How life could have produced most minerals on Earth

April 30, 2014 by Elizabeth Howell, Universe Today
First image taken by the Mars Color Camera aboard India’s Mars Orbiter Mission (MOM) spacecraft while orbiting Earth and before the Trans Mars Insertion firing on Dec. 1, 2013. Image is focused on the Indian subcontinent. Credit: ISRO

While astronomers are trying to figure out which planets they find are habitable, there are a range of things to consider. How close are they to their parent star? What are their atmospheres made of? And once those answers are figured out, here's something else to wonder about: how many minerals are on the planet's surface?

In a talk today, the Carnegie Institution of Washington's Robert Hazen outlined his findings showing that two-thirds of minerals on Earth could have arisen from itself. The concept is not new—he and his team first published on that in 2008—but his findings came before the plethora of exoplanets discovered by the Kepler .

As more information is learned about these distant worlds, it will be interesting to see if it's possible to apply his findings—if we could detect the minerals from afar in the first place.

"We live on a planet of remarkable beauty, and when you look at it from the proximity of our moon, you see what is obviously a very dynamic planet," Hazen told delegates at "Habitable Worlds Across Time and Space", a spring symposium from the Space Telescope Science Institute that is being webcast this week (April 28-May 1).

His point was that planets don't necessarily start out that way, but he said in his talk that he'd invite comments and questions on his work for alternative processes. His team believes that minerals and life co-evolved: life became more complex and the number of minerals increased over time.

The first mineral in the cosmos was likely diamonds, which were formed in supernovas. These star explosions are where the heavier elements in our cosmos were created, making the universe more rich than its initial soup of hydrogen and helium.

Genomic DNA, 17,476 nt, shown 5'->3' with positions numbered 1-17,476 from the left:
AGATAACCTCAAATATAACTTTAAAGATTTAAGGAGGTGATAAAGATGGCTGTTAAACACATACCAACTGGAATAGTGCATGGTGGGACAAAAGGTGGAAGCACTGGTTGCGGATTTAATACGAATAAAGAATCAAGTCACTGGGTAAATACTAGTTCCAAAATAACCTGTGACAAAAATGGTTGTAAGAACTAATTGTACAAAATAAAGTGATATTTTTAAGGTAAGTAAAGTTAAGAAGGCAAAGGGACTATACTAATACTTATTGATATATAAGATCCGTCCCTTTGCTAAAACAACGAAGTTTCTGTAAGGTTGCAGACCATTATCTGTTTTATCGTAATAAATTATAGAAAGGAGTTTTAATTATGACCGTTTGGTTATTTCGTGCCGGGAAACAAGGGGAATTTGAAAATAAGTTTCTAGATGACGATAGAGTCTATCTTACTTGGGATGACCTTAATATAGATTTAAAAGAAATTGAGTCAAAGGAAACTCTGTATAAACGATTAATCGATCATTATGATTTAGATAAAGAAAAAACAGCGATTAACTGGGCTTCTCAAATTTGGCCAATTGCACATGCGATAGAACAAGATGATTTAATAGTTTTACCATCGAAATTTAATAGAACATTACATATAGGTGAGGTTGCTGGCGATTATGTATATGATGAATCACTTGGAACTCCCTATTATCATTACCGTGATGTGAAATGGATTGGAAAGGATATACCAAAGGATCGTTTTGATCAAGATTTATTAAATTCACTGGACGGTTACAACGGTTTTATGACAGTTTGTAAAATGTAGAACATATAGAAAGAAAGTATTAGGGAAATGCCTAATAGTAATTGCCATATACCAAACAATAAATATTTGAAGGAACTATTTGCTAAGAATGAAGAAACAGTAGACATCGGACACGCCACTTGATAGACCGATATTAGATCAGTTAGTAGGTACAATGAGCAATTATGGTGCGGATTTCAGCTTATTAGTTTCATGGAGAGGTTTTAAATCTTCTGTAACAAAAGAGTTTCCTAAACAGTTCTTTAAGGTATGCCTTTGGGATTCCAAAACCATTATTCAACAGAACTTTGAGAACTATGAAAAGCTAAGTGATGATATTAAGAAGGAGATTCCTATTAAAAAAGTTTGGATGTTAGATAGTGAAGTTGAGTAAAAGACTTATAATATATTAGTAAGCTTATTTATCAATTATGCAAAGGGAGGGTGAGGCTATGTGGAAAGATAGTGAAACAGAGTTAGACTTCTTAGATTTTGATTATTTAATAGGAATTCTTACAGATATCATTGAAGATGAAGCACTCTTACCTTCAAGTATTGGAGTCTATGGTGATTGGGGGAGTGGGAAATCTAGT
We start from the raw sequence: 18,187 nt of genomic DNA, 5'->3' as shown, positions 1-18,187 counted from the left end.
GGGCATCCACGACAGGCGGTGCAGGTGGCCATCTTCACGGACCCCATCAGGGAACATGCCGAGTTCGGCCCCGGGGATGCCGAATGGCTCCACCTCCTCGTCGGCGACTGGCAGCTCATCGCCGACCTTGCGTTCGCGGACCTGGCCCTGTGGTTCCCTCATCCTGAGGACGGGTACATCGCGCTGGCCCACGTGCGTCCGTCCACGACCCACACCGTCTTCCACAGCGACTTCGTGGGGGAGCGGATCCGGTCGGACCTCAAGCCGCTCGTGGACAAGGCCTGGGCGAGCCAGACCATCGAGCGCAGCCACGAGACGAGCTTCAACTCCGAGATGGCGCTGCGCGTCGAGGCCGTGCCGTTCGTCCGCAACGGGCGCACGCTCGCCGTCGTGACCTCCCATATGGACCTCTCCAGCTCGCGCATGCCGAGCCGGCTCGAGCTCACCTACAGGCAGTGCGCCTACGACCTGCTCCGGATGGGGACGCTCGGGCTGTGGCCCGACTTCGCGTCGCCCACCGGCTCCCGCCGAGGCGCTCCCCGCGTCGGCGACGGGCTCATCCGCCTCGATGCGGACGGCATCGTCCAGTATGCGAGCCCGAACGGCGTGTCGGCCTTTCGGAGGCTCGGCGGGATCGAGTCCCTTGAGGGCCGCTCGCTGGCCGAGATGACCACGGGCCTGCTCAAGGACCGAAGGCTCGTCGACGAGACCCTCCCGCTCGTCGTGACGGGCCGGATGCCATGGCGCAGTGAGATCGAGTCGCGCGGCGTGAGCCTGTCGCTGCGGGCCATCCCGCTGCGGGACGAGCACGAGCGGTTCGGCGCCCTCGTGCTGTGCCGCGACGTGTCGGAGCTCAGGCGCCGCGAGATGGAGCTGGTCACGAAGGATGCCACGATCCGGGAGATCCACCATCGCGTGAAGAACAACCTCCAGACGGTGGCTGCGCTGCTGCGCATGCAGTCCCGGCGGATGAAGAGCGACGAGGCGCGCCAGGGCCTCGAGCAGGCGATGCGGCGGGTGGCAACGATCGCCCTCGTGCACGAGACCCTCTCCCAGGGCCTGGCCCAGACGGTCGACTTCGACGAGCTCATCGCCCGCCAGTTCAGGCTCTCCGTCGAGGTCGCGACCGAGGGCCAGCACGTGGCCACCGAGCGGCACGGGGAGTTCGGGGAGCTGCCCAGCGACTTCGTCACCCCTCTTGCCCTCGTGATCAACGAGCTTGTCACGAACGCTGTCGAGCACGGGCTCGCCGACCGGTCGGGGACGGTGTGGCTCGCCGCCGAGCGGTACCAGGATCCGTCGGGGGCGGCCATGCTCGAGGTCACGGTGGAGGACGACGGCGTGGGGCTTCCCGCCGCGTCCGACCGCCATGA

Artist’s impression of a baby star still surrounded by a protoplanetary disc in which planets are forming. Credit: ESO

There are in fact 10 elements that were key in the Earth's formation, Hazen said, as well as that of other planets in our solar system (which also means that presumably these would apply to exoplanets). These were carbon, nitrogen, oxygen, magnesium, silicon, carbon, titanium, iron and nitrogen,which formed about a dozen minerals on the early Earth.

Here's the thing, though. Today there are more than 4,900 minerals on Earth that are formed from 72 essential elements. Quite a change.

Hazen's group proposes 10 stages of evolution:

  1. Primary chondrite minerals (4.56 billion years ago) – what was around as the solar nebula that formed our solar system cooled. 60 mineral species at this time.
  2. Planetesimals—or protoplanets—changed by impacts (4.56 BYA to 4.55 BYA). Here is where feldspars, micas, clays and quartz arose. 250 mineral species.
  3. Planet formation (4.55 BYA to 3.5 BYA). On a "dry" planet like Mercury, evolution stopped at about 300 mineral species, while "wetter" planets like Mars would have seen about 420 mineral species that includes hydroxides and clays produced from processes such as volcanism and ices.
  4. Granite formation (more than 3.5 BYA). 1,000 mineral species including beryl and tantalite.
  5. Plate tectonics (more than 3 BYA). 1,500 mineral species. Increases produced from changes such as new types of volcanism and high-pressure metamorphic changes inside the Earth.

These stages above are about as far as you would get on a planet without life, Hazen said. As for the remaining stages on Earth, here they are:

  1. Anoxic biosphere (4 to 2.5 BYA), again with about 1,500 mineral species existing in the early atmosphere. Here was the rise of chemolithoautotrophs, or life that obtains energy from oxidizing inorganic compounds.